very respected engineers in these companies and peace never harmed
anyone more than war.
> it will help if I laid it clearly
> 1- Don't assume everyone wants to join the "pax apache", 

We don't, trust me. We are perfectly aware of the difference in vision
between GNU and Apache. We respect GNU as much as GNU respects Apache.

> word on the street is your web server is dead

What do you mean? you mean that Apache will loose the market of web
servers, or that the ASF is not only based on the Web Server anymore?

Please, be more precise.

> 2- Integrate the hypothesis that you are peaking politically in your
> strategic equations <g> it will enable you to do a "harry seldon" thing and
> save the Foundation from many years of barbarian domination

Good suggestion.

> 3- Even your leaders say the server is dead.... (JavaOne, no names ;-) we
> believe in Catalina, but there are other players, you will see competition,
> get ready and you will win... let it run and you will die...

Oh, dude, I can't speak for the projects I'm not involved in, but for
the Java and XML side we are definately ready for the next fight. The
Pax Romana must be defended with aggressive changes, sometimes.

We are preparing the substrate for these changes.

> 4- It's a 80/20 thing, the 80 percent you achieved is amazing don't assume
> you have nuked the field.  We will tell you that the fact is that the WEB OS
> is a reality that you are far from grasping.  The 20 left even in your
> domain is tough...

Our plan is peace, not world domination. You can't "force" freedom (like
RMS is trying to do), you have to make it happen.

And differences are well understood and respected.
> Listen I need to go to ice-hockey tomorrow morning 6am so I won't go on much
> longer... but I look forward to seeing Federico on Monday at Sun and hearing
> that all in fine in the Empire, I strongly believe you have all the talent
> you need.  

Federico, Pierpaolo and I have been working on the Avalon project to
provide a solid foundation to all the project being developped under out
umbrella, but also open for others to join without requiring licensing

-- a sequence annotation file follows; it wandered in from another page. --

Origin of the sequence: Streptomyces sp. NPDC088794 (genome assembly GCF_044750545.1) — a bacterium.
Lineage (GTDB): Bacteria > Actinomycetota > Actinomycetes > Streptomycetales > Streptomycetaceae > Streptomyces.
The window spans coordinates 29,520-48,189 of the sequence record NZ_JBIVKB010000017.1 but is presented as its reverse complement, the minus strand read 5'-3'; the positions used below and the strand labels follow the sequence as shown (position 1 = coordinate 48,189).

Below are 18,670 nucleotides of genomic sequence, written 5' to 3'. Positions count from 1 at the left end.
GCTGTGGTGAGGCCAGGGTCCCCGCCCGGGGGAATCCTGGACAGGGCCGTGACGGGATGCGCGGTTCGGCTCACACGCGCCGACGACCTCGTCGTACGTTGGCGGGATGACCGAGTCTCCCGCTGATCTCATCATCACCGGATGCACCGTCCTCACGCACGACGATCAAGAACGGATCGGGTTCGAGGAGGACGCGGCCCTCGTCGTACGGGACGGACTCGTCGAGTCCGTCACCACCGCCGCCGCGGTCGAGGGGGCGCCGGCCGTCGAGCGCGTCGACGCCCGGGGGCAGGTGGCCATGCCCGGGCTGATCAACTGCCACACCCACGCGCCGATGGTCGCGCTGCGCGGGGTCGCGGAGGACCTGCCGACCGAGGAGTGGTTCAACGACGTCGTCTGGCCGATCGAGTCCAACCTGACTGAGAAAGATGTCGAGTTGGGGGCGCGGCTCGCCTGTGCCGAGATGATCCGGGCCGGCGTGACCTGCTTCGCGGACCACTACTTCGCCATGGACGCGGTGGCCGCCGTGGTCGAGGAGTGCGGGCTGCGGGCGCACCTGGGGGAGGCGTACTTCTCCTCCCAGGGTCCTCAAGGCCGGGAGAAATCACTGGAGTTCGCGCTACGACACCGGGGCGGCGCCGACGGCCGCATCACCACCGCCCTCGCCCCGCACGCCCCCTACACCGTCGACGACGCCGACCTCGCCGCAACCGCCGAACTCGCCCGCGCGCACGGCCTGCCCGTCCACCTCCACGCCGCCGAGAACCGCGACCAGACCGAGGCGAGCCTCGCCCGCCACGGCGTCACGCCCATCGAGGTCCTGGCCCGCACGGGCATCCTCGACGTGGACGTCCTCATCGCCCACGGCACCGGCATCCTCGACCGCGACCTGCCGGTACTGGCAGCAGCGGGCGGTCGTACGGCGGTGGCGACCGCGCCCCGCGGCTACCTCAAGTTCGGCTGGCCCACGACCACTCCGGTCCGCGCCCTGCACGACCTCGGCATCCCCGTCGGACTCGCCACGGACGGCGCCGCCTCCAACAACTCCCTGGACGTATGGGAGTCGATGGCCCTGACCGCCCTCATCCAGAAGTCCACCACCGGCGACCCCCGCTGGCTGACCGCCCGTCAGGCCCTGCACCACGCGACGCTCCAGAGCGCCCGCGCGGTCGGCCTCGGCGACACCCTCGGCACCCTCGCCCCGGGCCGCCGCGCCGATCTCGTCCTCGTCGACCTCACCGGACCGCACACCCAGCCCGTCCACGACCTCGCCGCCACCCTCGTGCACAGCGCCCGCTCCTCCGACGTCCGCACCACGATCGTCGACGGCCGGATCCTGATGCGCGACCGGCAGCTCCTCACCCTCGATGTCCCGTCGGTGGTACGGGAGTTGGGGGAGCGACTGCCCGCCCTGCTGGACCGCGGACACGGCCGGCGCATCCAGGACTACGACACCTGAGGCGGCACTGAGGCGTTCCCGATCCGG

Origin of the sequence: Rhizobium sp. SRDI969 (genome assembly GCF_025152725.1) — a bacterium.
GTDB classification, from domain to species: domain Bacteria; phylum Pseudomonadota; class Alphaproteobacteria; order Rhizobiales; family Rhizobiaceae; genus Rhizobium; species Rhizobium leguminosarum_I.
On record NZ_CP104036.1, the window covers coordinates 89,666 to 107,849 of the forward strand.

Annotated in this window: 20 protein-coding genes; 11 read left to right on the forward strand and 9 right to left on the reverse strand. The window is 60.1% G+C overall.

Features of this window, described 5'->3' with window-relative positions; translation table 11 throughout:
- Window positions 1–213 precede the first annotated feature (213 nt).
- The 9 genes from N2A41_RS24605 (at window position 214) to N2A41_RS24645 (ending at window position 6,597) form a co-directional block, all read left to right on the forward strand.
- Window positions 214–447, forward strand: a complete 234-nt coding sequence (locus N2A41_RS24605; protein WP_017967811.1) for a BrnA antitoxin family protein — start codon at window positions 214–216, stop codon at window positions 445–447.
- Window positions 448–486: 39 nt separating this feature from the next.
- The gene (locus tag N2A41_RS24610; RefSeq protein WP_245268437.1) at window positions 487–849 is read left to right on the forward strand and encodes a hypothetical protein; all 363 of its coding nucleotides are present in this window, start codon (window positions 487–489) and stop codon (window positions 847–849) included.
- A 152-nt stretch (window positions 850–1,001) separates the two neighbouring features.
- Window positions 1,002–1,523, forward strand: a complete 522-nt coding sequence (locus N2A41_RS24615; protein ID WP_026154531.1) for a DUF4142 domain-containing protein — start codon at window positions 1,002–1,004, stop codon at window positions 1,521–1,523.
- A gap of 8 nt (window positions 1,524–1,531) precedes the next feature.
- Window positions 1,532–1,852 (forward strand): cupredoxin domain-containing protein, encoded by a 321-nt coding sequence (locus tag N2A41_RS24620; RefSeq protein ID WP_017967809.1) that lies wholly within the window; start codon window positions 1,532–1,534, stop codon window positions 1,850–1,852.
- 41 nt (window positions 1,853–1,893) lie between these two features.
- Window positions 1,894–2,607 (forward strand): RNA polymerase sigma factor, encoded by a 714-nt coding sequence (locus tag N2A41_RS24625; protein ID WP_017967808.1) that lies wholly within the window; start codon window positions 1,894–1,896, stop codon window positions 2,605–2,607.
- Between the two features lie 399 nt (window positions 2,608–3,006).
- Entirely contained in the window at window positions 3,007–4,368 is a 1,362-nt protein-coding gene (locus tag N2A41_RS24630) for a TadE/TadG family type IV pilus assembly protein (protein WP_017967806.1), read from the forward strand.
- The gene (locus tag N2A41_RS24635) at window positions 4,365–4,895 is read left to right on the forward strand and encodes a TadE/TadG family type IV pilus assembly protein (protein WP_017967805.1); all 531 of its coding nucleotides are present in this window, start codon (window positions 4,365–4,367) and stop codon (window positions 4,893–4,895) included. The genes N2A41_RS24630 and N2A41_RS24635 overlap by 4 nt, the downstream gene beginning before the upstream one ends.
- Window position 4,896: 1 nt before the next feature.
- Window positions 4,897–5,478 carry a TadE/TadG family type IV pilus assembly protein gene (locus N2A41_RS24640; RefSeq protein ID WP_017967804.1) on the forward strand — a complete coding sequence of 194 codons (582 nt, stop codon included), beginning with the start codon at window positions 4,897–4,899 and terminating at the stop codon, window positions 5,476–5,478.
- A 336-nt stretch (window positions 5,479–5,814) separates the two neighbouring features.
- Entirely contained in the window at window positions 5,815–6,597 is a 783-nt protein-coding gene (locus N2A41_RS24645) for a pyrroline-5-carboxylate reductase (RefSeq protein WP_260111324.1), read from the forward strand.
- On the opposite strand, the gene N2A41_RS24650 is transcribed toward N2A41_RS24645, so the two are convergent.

changes and general paradigm shifts. This is because we respect
differences and consider them valuable.

> So stay solid and don't let appearances lead you astray. The
> Java field is a difficult one.  The Open Source java field is even more of a
> real puzzle. 

I totally agree, but I'll tell you what: we have different views of the
world from inside this big community (Jon and myself don't agree on many
important things), but as long as respect is the fuel of our engine, no
unsolvable problems can arise.

James Duncan Davidson introduced the term of "software darwinism" and we
are applying it even inside our own projects (Catalina vs. Tomcat,
Cocoon2 vs. Cocoon1, etc...)

Don't necessary assume that because we appear compact and well assested,
there is no pulsing life inside. This is a dangerous understatement of
our power as a community.

> And the WebOS won't appear over night, it is an evolutionary
> thing.  Myself and others in our organization, as well as others in the java
> field (heard of Resin?) are pursuing this thing and we see it all too
> clearly.  There are no hard feeling towards Rome as we are grateful and in
> awe of what it has achieved.

Well, this was not exactly the tone of your first email :), but the
important thing is that we agree on standards and team to change them
when required.
> Finally, don't spread yourselves too thin... it was the demise of every
> great army.  Keep the project coherent it doesn't look this way today as
> your technological vision is soft and blurred.  GET IT IN FOCUS!!!!!!!.

Our technological vision is far from being soft and blurred. I hope you
find the time to talk with Federico about Avalon and the impact it might
have for the integration of our java projects.

Sure, there is nothing ready to show yet, and you're right: this is a
big puzzle. But we have many pieces of this puzzle and we are creating
the glue between them. Making sure our ideas and development models
filter back inside the Java specifications and the corporations that
collaborate with us.

It's a very different kind of war: it's called diplomacy. But I believe
our ability to fight this it's a measure of our strenght, not a measure
of our weakness.

> Peace love and good code,

Thanks. May the source be with you :)

Stefano Mazzocchi      One must still have chaos in oneself to be
                          able to give birth to a dancing star.
<>                             Friedrich Nietzsche